Cloud9 reaches for the sky

Cloud9 stands victorious after their 3-0 win over Afreeca Freecs on Oct. 21 in Busan, South Korea. This victory marks the first time a North American team has made it to the World Championship Semifinals since 2011. It is also marks the first year that Korea will not be represented in the World’s Semifinals since the region was invited to compete.

The League of Legends World Championship is in full swing. The largest League e-sports tournament held each year, World’s offers a chance for the best teams from around the globe to compete for the top spot. One team in particular has stood out this year due to the journey they have undergone to reach their current position.

With the introduction of franchising to the North American League Championship Series, or the NA LCS, at the beginning of this year many teams sought to refresh their rosters to form teams that would prove stronger than those found in the league the previous year. Only two teams survived the off season mostly intact. One of these was Cloud9.

With only two roster changes, in their top lane and jungle positions, they came into the spring split with a vengeance, not suffering from the lack of synergy found within many of the newly formed so called super-teams. With the veteran talent of their returning lineup paired with the talents of former Team Solo Mid jungle Dennis ‘Svenskeren’ Johnsen and rookie top lane Eric ‘Licorice’ Ritchie, Cloud9 instantly established themselves as one of the League’s most promising teams.

They faltered during the latter half of the split, and though they managed to qualify for playoffs, they were quickly defeated by Team Liquid who would take first in a 3-0 victory over 100 Thieves in the finals.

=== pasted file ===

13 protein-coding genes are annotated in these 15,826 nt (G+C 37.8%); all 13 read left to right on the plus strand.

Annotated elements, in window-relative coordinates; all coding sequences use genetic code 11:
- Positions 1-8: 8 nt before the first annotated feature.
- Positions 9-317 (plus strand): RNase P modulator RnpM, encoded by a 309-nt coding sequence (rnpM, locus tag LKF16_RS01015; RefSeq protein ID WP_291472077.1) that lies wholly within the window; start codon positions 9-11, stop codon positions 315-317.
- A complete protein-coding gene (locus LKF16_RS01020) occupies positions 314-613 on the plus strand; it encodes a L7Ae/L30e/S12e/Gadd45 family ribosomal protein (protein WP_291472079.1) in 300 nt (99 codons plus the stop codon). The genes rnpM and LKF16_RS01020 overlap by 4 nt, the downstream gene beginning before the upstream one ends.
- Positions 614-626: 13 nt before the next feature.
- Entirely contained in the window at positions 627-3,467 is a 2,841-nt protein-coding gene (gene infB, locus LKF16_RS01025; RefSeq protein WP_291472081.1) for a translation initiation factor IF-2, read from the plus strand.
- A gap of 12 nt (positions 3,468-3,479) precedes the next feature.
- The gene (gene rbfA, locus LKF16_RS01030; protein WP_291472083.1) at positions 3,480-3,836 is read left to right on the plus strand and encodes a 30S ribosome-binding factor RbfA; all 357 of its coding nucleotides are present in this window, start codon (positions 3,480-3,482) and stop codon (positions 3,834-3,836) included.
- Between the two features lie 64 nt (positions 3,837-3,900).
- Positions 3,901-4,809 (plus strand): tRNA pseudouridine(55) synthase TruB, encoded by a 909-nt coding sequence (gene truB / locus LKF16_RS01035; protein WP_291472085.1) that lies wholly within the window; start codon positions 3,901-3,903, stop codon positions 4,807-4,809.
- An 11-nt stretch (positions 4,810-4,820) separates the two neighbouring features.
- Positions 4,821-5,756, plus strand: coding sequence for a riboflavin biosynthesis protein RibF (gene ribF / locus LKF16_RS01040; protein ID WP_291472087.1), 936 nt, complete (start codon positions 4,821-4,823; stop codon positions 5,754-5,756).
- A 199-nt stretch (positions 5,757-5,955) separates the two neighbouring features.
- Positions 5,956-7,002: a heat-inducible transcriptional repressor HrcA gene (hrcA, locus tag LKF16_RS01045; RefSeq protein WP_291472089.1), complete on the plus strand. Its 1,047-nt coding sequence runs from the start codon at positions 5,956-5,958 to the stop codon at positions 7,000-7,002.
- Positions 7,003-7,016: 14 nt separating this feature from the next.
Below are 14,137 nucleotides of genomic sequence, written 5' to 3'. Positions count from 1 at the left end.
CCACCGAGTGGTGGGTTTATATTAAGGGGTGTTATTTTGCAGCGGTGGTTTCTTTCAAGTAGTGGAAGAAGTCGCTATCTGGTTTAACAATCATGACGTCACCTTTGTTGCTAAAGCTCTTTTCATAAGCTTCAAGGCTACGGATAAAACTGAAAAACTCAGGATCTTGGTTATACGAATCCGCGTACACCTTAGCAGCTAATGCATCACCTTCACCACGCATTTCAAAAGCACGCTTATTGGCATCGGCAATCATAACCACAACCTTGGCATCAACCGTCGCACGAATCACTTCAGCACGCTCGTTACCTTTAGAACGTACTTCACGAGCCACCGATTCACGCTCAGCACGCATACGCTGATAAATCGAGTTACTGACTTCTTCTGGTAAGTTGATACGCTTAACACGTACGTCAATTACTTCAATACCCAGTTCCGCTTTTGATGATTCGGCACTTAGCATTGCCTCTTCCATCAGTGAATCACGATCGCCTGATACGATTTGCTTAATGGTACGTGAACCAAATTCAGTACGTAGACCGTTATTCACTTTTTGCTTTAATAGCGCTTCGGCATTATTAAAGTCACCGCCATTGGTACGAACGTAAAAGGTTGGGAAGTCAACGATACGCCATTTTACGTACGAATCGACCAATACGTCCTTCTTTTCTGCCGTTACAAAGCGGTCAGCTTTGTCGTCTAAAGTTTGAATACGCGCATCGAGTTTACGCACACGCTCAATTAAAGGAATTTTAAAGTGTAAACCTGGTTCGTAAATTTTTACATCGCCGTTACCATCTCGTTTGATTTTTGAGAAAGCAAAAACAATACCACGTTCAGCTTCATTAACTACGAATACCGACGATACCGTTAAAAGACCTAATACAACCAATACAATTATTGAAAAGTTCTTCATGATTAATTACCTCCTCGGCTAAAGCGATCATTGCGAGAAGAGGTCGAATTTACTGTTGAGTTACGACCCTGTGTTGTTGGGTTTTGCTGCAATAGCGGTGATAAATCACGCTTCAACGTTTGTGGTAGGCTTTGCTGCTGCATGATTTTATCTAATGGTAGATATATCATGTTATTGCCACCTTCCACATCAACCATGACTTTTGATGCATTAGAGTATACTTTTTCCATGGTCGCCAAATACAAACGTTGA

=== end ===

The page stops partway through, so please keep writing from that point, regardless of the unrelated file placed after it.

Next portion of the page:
In a controversial move coming into the summer split, Cloud9 CEO Jack Etienne and head coach Bok ‘Reapered’ Han-gyu chose to bench the three core members of Cloud9, Nicolaj ‘Jensen’ Jensen, Zachary ‘Sneaky’ Scuderi and Andy ‘Smoothie’ Ta, in favor of promoting their academy players.

“We wanted to put together the best possible team for our week 1 stage,” said Etienne in a video posted to the team’s YouTube channel. “These players are our best players to put on stage. They are performing better than our old roster was, and they’ve put in the hard work and effort to get to where they are, and they’ve earned their spot to play this weekend.”

The change did not inspire confidence among fans, as the roster fell to tenth and last place during week 3 with a record of 1-5. Weeks four and five saw the return of the team’s primary members which began an incredible comeback for the squad. From week six on, the team did not drop a single game, finishing the season 11-7 in second place, earning themselves a bye into the Semifinals of the Summer Playoffs.

Much of their success was credited to the development of their roster. Rather than running a five-man team that consistently played, they developed a seven-man team. Taking advantage of a newfound synergy between Jensen and Academy jungle Robert ‘Blaber’ Huang, affectionately referred to as the “smol-bros” as well as between Johnsen and Academy mid lane Greyson ‘Goldenglue’ Gilmer, referred to as the “swol-bros,” Cloud9 made a name for themselves by taking advantage of their incredible rookie talent. With the addition of Tristan ‘Zeyzal’ Stidam to their roster raplacing Ta in the support position, their team was complete.